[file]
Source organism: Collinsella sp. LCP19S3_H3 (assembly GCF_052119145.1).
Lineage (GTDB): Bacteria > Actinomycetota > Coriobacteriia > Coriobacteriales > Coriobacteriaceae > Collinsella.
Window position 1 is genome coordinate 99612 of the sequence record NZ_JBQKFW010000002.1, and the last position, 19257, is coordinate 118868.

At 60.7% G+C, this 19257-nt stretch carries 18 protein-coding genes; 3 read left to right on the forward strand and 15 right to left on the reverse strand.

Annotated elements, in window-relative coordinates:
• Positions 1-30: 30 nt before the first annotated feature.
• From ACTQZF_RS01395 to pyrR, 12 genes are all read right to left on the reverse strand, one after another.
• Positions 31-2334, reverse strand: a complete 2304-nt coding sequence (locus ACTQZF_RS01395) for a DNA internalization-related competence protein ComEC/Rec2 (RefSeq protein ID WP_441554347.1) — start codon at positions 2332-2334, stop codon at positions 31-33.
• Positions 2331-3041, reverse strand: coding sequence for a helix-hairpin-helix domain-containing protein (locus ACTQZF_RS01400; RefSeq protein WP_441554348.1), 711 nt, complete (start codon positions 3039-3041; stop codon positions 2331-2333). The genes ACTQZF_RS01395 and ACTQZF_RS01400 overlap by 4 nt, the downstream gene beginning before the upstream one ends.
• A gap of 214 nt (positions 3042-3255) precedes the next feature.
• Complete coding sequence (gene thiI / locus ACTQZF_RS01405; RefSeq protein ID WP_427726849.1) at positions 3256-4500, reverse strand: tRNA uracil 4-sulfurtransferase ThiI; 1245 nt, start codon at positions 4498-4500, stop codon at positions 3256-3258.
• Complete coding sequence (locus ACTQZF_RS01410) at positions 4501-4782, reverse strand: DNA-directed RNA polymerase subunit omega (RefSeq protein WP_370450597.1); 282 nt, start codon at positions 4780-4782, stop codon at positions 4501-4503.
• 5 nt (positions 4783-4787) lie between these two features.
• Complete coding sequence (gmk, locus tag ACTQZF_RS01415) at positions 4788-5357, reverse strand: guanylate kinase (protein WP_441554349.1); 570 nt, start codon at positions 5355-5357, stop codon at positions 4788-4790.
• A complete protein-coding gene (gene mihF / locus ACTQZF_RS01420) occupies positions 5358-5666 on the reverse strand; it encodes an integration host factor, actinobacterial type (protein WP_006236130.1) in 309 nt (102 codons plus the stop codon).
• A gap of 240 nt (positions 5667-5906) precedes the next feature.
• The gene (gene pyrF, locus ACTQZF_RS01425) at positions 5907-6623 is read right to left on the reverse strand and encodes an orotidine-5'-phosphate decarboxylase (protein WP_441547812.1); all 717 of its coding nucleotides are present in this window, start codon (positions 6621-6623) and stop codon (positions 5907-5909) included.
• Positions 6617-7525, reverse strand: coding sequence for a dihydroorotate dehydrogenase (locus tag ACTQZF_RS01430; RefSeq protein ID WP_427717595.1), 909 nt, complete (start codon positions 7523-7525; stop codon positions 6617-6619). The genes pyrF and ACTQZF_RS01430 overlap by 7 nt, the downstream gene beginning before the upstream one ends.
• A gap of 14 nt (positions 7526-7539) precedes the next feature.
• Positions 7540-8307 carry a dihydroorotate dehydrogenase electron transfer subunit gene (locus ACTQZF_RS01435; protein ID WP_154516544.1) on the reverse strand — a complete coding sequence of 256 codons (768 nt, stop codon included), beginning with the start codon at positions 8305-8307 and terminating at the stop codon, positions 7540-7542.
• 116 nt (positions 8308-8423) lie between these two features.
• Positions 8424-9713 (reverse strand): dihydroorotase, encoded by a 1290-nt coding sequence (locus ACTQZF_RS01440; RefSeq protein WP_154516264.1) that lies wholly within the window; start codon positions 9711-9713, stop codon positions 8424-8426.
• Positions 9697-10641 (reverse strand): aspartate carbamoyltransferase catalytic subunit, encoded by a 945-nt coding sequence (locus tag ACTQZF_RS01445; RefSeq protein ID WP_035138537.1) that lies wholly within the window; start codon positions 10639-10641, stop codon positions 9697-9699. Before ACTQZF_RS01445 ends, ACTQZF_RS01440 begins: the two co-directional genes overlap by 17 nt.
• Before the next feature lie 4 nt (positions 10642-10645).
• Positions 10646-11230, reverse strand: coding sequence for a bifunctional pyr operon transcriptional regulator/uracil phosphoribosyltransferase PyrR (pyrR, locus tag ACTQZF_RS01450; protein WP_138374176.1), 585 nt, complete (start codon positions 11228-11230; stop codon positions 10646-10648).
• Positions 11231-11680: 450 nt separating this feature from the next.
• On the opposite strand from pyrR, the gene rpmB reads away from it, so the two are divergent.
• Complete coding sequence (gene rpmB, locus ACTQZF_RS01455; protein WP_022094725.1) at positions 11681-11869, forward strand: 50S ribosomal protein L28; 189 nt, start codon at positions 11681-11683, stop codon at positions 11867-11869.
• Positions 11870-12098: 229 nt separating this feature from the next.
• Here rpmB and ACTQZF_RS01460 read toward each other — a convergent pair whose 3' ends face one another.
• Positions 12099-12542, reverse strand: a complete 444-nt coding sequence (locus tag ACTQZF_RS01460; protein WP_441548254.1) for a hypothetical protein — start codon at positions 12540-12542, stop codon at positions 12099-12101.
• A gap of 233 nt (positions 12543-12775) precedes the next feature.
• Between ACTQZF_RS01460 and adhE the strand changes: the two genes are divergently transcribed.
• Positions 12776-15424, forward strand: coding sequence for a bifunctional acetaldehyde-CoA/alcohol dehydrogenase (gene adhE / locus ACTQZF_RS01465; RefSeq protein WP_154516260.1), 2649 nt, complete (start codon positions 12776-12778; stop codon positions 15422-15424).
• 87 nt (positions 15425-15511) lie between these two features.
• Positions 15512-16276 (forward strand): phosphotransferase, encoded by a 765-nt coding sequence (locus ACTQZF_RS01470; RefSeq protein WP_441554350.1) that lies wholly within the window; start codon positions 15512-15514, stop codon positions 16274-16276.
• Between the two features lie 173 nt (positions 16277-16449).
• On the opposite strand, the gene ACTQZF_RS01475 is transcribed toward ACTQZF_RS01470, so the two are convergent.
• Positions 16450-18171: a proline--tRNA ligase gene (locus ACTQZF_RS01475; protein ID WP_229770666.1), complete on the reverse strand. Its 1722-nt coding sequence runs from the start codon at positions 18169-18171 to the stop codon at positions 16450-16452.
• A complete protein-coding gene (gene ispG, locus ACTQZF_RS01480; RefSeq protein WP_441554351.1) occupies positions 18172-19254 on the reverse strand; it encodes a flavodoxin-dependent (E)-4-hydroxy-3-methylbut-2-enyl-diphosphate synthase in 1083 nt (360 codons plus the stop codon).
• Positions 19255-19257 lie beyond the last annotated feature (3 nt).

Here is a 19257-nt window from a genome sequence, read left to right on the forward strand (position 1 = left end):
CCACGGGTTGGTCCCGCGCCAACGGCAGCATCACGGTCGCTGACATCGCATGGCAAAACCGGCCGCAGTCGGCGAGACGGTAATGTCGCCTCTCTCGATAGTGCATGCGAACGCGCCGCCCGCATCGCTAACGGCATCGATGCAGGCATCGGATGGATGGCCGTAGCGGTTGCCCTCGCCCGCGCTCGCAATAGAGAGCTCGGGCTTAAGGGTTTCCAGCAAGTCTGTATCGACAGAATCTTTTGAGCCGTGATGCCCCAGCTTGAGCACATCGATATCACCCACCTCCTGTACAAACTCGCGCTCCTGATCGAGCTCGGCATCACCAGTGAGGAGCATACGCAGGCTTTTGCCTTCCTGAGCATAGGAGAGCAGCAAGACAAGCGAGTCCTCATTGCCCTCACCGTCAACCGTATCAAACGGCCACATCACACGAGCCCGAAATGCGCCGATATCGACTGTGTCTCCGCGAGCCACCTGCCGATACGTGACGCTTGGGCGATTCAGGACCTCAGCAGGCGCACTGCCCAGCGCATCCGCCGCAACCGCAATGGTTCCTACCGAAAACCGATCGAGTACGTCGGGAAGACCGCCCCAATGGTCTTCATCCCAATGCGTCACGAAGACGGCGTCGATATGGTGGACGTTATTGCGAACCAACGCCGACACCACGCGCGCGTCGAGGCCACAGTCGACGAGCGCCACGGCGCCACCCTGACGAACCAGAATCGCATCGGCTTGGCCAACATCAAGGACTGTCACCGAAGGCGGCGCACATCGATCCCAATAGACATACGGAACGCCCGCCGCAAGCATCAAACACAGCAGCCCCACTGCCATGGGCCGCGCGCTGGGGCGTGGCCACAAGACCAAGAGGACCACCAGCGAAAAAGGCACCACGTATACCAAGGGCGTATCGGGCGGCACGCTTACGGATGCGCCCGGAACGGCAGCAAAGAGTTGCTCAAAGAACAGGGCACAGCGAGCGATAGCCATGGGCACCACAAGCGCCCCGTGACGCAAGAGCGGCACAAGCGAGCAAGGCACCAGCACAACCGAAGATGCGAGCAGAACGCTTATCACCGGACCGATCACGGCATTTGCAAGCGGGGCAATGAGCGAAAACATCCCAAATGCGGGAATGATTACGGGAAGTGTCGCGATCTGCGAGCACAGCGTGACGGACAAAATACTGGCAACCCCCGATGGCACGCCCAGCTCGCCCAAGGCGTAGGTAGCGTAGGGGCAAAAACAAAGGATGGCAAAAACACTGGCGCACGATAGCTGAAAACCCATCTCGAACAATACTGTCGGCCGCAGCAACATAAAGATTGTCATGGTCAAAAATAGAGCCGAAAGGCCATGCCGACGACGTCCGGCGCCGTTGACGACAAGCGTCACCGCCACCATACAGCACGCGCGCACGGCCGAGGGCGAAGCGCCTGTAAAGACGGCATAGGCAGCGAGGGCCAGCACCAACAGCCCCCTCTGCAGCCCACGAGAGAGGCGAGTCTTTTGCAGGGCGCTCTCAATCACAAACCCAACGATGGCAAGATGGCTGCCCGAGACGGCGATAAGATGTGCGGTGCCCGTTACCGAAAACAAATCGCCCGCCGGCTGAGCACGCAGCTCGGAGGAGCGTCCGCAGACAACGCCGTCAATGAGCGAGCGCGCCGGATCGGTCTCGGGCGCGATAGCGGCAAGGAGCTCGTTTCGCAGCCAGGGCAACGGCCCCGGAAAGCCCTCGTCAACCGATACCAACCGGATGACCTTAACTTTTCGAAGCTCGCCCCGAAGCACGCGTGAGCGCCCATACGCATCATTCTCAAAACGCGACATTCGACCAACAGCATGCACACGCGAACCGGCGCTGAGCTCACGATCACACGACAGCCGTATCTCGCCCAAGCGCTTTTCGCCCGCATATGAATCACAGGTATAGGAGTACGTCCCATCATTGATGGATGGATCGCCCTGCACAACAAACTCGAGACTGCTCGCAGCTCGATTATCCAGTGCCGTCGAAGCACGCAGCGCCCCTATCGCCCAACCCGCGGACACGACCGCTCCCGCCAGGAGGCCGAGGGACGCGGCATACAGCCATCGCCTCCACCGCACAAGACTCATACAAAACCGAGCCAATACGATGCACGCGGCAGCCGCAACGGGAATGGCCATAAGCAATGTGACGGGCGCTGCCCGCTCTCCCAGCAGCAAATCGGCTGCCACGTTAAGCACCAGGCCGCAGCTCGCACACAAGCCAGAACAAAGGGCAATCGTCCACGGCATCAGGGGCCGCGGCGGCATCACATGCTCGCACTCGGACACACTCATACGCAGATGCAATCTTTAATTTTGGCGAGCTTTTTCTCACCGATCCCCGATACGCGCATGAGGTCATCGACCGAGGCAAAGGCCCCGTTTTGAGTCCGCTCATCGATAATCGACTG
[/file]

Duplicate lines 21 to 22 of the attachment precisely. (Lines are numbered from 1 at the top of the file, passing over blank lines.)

• 116 nt (positions 8308-8423) lie between these two features.
• Positions 8424-9713 (reverse strand): dihydroorotase, encoded by a 1290-nt coding sequence (locus ACTQZF_RS01440; RefSeq protein WP_154516264.1) that lies wholly within the window; start codon positions 9711-9713, stop codon positions 8424-8426.